Originally posted by XXXN3O
...especially given the timeline. If this was any other government and they thought you had evidence of them sabotaging classified documents I dont
think they would really give two hoots about if you read it or not.
I think I understand what you mean...
When Law Enforcement wants to track the flow of drugs to find the peddlers and who supplies them, and who the manufacturers are, and who the runners
of the raw materials are, they tag someone and watch how it passes hands until they've figured out all the players and who the big fish are.
When the CIA has 50 Stinger Missile Launchers go missing they release 100 Stinger Missiles into the wild and track them, watching the food-chain to
see who sells them to whom and where they flow until they end up in the hands of the end-user terrorist. Then, they know who is in bed with whom and
how those Stinger Missiles got into the hands of terrorists to begin with, as well as having cataloged where those 50 missing Launchers went.
Maybe Defense Contractors do the same thing with Industrial Espionage. You let a foreign agency walk off with some Classified Documents that are
tagged and watch where they go. Who does that agency share that information with? Who do they in turn share that information with? Ultimately, who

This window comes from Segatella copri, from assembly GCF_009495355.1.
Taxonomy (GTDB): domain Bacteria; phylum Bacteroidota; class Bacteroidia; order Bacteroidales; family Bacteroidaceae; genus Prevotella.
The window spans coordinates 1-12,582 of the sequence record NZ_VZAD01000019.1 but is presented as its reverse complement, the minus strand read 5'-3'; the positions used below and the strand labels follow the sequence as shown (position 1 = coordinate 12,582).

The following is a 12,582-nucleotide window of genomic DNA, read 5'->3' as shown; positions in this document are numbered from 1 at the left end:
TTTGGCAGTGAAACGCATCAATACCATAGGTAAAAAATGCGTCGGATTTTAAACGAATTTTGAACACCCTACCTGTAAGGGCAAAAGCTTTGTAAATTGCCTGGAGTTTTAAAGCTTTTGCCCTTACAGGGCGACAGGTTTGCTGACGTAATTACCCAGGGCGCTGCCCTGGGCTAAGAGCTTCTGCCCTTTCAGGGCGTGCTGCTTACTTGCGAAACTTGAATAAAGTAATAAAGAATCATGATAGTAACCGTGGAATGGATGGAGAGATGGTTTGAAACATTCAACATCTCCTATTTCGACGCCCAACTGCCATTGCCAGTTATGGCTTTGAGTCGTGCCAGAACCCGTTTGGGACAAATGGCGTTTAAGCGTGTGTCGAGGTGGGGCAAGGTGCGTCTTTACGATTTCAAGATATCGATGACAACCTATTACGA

ends up with those documents?
In a 68-180MB PDF file, would someone notice 282kb of padding? The moment the file is opened that 282kb script registers a hook in an existing service
running on the computer. It then opens a port on the internet and sends a predesignated address at G.E. your IP Address and a Serial Number of the
file. From that point onward, that service is listening passively on a port. Periodically, G.E. calls the file to audit if the file has been active.
After so many years in the wild, if it ends up in a dead-end, a kill command is sent that uninstalls the hook in the background service, and deletes
the file so that it can't be recovered, and no evidence exists of espionage.
So, my daughter downloads the file and opens it, installing their hook in a background service. After discovering the files I delete them, removing
any way the script would have of reinstalling itself. Then, in a fit of paranoia, I wipe my computer and do a clean install. I no longer have anything
listening passively to respond to G.E. when they check up on the status of the Classified Document. However, by the time I deleted everything it was
too late as it already contacted G.E. with my IP Address the moment the file was opened. In the beginning I probably didn't notice one attempt a
month or one attempt a week to connect. However, as more time went by without bi-communication, G.E. tried with more and more frequently to connect to
the service on my end to send the kill command to the file.
Okay, that all sounds plausible to me. Nothing personal between G.E. and I, it's just that they knew I had something at some point that I shouldn't
have and they are trying to automatically do what I already did for them.